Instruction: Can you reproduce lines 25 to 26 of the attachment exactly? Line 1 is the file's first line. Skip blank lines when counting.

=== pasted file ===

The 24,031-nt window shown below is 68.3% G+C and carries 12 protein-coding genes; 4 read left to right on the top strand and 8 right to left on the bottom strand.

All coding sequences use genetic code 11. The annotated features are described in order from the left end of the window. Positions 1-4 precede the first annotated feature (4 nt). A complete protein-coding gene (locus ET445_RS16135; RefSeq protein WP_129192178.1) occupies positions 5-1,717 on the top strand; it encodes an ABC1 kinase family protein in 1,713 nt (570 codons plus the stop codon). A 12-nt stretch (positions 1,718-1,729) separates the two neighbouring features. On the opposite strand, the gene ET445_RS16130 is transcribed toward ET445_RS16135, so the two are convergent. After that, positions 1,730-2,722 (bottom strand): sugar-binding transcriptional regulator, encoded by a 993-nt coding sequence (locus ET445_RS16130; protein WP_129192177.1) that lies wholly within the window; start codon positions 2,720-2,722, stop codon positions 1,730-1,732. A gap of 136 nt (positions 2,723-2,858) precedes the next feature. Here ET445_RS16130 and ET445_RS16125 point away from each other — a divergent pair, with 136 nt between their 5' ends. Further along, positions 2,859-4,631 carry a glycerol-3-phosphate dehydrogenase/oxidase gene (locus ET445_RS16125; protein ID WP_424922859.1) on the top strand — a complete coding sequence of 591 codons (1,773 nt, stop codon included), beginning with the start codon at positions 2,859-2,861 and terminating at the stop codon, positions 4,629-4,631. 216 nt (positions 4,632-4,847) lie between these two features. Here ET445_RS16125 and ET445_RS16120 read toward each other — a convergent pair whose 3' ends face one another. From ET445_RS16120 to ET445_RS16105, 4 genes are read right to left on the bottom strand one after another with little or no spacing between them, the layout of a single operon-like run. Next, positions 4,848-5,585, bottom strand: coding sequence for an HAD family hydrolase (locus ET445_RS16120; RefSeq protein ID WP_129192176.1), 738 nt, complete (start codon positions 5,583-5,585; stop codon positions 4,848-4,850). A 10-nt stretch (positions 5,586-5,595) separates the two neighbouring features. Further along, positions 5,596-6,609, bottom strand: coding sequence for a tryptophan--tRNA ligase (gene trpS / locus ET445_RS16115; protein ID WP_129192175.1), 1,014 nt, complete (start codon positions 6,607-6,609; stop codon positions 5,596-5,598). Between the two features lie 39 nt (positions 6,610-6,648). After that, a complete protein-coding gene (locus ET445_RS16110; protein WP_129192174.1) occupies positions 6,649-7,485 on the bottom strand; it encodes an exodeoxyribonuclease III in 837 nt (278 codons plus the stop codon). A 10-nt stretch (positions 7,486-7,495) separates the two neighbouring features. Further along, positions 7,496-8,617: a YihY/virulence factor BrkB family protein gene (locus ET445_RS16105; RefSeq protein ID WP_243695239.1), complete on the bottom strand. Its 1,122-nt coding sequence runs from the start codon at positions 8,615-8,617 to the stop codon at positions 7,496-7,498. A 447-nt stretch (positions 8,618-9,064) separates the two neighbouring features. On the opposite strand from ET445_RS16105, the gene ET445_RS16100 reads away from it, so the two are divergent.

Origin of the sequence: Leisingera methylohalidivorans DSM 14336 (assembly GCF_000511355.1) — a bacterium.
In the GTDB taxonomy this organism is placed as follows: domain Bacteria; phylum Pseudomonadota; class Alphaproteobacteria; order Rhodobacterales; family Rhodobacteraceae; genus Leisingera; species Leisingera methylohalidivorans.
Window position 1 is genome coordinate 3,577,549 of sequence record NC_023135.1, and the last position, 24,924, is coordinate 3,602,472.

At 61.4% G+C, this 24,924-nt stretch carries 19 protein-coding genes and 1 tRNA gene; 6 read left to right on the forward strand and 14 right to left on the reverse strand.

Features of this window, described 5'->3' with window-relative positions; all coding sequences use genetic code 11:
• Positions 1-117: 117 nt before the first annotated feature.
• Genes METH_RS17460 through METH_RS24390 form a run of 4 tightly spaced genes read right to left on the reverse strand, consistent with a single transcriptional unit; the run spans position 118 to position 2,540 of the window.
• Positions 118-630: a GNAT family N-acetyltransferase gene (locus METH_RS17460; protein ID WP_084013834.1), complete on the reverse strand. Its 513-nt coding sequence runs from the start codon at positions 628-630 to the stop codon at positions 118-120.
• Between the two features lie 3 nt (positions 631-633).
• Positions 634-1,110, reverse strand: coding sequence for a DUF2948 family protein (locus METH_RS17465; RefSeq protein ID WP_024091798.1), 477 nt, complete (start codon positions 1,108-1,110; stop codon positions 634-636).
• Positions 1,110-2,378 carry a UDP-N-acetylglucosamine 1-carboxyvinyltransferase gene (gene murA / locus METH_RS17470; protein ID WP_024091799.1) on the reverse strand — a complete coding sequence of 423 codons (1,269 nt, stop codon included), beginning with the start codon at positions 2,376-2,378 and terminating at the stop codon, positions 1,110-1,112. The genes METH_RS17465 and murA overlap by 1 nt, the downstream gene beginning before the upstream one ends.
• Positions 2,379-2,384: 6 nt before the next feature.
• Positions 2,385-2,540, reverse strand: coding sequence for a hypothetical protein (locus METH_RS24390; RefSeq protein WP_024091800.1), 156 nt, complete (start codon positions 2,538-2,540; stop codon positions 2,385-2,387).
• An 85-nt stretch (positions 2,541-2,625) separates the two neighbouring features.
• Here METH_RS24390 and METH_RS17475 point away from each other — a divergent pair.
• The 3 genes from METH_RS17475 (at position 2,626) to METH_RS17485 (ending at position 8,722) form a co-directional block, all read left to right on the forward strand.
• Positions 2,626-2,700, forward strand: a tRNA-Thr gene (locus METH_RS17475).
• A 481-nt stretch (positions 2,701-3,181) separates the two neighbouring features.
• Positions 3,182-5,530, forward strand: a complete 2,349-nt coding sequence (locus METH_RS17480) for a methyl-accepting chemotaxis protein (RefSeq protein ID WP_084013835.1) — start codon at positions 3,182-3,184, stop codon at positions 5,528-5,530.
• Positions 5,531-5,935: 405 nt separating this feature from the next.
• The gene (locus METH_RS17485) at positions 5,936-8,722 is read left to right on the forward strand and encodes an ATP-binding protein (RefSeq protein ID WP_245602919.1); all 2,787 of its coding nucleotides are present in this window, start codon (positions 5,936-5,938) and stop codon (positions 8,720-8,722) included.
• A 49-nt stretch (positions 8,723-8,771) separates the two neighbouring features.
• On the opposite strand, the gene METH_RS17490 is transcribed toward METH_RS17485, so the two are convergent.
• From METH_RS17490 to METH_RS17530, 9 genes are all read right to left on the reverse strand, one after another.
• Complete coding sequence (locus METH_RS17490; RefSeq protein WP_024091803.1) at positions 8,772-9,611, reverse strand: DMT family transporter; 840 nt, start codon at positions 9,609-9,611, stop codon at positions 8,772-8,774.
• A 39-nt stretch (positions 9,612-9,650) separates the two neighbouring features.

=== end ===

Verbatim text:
• On the opposite strand, the gene METH_RS17490 is transcribed toward METH_RS17485, so the two are convergent.
• From METH_RS17490 to METH_RS17530, 9 genes are all read right to left on the reverse strand, one after another.